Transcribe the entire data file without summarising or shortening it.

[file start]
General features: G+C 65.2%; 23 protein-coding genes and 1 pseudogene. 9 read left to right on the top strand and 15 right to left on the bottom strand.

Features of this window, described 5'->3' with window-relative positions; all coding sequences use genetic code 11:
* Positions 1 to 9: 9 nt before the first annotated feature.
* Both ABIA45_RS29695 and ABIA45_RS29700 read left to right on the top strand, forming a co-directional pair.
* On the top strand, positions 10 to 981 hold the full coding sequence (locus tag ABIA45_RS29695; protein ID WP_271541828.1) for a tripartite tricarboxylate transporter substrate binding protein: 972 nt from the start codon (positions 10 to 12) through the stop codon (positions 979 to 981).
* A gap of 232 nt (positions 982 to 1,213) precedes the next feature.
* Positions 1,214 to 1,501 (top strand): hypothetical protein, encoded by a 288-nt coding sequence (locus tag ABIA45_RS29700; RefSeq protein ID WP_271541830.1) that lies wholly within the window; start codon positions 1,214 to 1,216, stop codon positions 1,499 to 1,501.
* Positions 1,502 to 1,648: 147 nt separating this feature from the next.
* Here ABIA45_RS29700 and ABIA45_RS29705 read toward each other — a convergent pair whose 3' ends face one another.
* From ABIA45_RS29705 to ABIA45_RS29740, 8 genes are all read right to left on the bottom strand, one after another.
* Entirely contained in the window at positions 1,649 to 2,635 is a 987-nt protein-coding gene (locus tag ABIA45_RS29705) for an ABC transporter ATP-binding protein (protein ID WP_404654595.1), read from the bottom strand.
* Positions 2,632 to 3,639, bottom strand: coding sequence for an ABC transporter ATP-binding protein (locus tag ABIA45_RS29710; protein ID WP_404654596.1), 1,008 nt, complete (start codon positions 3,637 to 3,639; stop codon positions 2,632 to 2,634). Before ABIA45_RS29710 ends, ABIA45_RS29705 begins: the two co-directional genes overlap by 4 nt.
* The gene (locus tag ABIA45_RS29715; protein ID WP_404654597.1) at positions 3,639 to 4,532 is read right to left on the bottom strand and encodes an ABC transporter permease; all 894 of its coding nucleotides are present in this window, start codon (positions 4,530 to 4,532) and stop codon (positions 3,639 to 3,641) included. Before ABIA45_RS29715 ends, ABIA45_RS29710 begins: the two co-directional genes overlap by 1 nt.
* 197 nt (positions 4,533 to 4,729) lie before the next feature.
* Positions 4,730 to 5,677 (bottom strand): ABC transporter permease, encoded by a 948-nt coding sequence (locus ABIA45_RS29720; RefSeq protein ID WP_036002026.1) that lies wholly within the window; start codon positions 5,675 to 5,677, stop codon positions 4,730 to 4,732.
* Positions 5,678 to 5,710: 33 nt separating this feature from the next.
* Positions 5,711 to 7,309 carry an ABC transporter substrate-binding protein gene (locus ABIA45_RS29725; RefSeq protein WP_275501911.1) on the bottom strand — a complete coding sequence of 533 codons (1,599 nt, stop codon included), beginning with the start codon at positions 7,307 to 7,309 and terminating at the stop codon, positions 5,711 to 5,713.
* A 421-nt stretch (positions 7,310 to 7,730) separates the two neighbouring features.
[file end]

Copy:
General features: G+C 65.2%; 23 protein-coding genes and 1 pseudogene. 9 read left to right on the top strand and 15 right to left on the bottom strand.

Features of this window, described 5'->3' with window-relative positions; all coding sequences use genetic code 11:
* Positions 1 to 9: 9 nt before the first annotated feature.
* Both ABIA45_RS29695 and ABIA45_RS29700 read left to right on the top strand, forming a co-directional pair.
* On the top strand, positions 10 to 981 hold the full coding sequence (locus tag ABIA45_RS29695; protein ID WP_271541828.1) for a tripartite tricarboxylate transporter substrate binding protein: 972 nt from the start codon (positions 10 to 12) through the stop codon (positions 979 to 981).
* A gap of 232 nt (positions 982 to 1,213) precedes the next feature.
* Positions 1,214 to 1,501 (top strand): hypothetical protein, encoded by a 288-nt coding sequence (locus tag ABIA45_RS29700; RefSeq protein ID WP_271541830.1) that lies wholly within the window; start codon positions 1,214 to 1,216, stop codon positions 1,499 to 1,501.
* Positions 1,502 to 1,648: 147 nt separating this feature from the next.
* Here ABIA45_RS29700 and ABIA45_RS29705 read toward each other — a convergent pair whose 3' ends face one another.
* From ABIA45_RS29705 to ABIA45_RS29740, 8 genes are all read right to left on the bottom strand, one after another.
* Entirely contained in the window at positions 1,649 to 2,635 is a 987-nt protein-coding gene (locus tag ABIA45_RS29705) for an ABC transporter ATP-binding protein (protein ID WP_404654595.1), read from the bottom strand.
* Positions 2,632 to 3,639, bottom strand: coding sequence for an ABC transporter ATP-binding protein (locus tag ABIA45_RS29710; protein ID WP_404654596.1), 1,008 nt, complete (start codon positions 3,637 to 3,639; stop codon positions 2,632 to 2,634). Before ABIA45_RS29710 ends, ABIA45_RS29705 begins: the two co-directional genes overlap by 4 nt.
* The gene (locus tag ABIA45_RS29715; protein ID WP_404654597.1) at positions 3,639 to 4,532 is read right to left on the bottom strand and encodes an ABC transporter permease; all 894 of its coding nucleotides are present in this window, start codon (positions 4,530 to 4,532) and stop codon (positions 3,639 to 3,641) included. Before ABIA45_RS29715 ends, ABIA45_RS29710 begins: the two co-directional genes overlap by 1 nt.
* 197 nt (positions 4,533 to 4,729) lie before the next feature.
* Positions 4,730 to 5,677 (bottom strand): ABC transporter permease, encoded by a 948-nt coding sequence (locus ABIA45_RS29720; RefSeq protein ID WP_036002026.1) that lies wholly within the window; start codon positions 5,675 to 5,677, stop codon positions 4,730 to 4,732.
* Positions 5,678 to 5,710: 33 nt separating this feature from the next.
* Positions 5,711 to 7,309 carry an ABC transporter substrate-binding protein gene (locus ABIA45_RS29725; RefSeq protein WP_275501911.1) on the bottom strand — a complete coding sequence of 533 codons (1,599 nt, stop codon included), beginning with the start codon at positions 7,307 to 7,309 and terminating at the stop codon, positions 5,711 to 5,713.
* A 421-nt stretch (positions 7,310 to 7,730) separates the two neighbouring features.